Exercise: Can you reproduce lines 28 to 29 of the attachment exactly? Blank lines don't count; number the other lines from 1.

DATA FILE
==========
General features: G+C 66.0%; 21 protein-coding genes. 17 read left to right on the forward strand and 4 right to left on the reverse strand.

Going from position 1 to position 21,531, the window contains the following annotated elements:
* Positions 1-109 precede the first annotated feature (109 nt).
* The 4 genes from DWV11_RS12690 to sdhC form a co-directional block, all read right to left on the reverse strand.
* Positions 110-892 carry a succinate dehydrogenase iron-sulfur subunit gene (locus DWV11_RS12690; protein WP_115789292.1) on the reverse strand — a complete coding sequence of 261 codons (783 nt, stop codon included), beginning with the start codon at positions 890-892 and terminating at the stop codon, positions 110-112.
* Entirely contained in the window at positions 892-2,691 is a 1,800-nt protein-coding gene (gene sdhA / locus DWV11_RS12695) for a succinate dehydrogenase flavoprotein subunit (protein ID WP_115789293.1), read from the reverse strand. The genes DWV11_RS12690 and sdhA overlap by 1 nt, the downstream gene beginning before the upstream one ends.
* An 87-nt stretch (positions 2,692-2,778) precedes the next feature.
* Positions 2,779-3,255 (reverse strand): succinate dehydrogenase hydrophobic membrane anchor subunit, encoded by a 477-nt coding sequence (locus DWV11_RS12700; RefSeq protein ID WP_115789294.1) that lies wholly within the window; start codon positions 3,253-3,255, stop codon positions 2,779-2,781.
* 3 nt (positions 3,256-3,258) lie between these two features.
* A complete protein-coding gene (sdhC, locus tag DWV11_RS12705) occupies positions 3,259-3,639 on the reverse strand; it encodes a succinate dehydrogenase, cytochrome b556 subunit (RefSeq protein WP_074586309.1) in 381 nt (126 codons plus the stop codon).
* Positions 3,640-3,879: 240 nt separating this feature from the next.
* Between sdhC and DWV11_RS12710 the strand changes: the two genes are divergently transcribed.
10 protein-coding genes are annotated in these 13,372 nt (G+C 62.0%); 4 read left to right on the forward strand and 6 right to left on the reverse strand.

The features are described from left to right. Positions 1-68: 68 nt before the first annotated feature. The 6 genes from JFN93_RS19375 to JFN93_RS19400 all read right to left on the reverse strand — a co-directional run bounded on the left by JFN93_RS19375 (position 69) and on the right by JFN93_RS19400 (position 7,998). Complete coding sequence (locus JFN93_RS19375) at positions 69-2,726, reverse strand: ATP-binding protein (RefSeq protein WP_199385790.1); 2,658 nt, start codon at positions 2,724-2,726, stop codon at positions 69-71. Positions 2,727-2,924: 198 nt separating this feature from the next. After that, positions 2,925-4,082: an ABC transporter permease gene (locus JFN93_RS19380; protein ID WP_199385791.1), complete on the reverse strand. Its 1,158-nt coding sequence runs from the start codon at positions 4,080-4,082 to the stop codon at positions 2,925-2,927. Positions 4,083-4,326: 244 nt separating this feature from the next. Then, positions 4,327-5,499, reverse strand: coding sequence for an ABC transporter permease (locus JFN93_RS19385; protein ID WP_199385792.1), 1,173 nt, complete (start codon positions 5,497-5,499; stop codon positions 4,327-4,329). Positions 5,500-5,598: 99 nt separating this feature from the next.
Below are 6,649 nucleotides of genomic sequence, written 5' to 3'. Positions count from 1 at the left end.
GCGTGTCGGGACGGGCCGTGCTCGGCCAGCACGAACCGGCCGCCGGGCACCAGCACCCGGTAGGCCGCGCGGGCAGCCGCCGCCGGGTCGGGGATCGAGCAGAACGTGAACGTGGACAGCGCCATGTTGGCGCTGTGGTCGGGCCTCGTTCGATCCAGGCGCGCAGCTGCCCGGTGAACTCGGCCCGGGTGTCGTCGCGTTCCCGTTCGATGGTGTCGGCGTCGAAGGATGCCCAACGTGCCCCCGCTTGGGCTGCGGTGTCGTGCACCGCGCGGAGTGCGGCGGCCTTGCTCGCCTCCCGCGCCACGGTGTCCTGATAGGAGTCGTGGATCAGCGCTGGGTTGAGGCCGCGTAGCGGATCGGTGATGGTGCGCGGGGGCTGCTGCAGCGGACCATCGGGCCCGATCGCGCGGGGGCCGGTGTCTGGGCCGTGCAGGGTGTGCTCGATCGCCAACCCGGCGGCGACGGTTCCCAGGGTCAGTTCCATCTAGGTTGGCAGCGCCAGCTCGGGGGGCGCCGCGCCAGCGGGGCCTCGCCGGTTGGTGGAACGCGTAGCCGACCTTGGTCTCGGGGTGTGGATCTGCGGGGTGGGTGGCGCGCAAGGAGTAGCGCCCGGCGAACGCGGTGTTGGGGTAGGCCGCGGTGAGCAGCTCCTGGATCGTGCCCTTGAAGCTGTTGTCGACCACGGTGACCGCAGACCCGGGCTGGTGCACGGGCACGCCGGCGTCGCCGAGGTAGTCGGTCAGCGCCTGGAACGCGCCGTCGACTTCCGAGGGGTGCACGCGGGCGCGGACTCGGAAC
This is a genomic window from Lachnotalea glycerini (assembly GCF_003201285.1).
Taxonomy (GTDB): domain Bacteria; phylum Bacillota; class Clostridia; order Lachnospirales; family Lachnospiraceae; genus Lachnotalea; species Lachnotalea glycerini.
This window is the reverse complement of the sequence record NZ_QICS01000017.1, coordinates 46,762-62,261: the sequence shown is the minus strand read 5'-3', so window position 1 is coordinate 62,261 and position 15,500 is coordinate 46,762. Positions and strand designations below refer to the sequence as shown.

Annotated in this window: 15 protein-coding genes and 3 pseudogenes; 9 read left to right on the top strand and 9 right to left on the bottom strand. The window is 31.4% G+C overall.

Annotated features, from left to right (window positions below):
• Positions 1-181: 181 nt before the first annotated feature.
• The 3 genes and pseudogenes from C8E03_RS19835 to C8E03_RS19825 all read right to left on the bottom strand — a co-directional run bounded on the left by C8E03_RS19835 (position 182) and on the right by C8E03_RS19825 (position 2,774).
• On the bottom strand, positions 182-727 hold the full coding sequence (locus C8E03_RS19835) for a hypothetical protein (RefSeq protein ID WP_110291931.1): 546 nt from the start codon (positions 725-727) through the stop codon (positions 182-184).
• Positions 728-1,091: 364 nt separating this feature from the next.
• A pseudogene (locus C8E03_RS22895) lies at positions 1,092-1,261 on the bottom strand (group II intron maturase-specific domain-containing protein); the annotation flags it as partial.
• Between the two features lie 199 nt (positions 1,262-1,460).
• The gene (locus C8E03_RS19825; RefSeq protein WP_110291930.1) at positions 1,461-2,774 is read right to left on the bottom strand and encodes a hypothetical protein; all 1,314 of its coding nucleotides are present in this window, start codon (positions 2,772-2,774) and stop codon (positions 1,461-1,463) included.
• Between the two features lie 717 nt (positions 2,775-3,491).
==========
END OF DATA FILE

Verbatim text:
• The gene (locus C8E03_RS19825; RefSeq protein WP_110291930.1) at positions 1,461-2,774 is read right to left on the bottom strand and encodes a hypothetical protein; all 1,314 of its coding nucleotides are present in this window, start codon (positions 2,772-2,774) and stop codon (positions 1,461-1,463) included.
• Between the two features lie 717 nt (positions 2,775-3,491).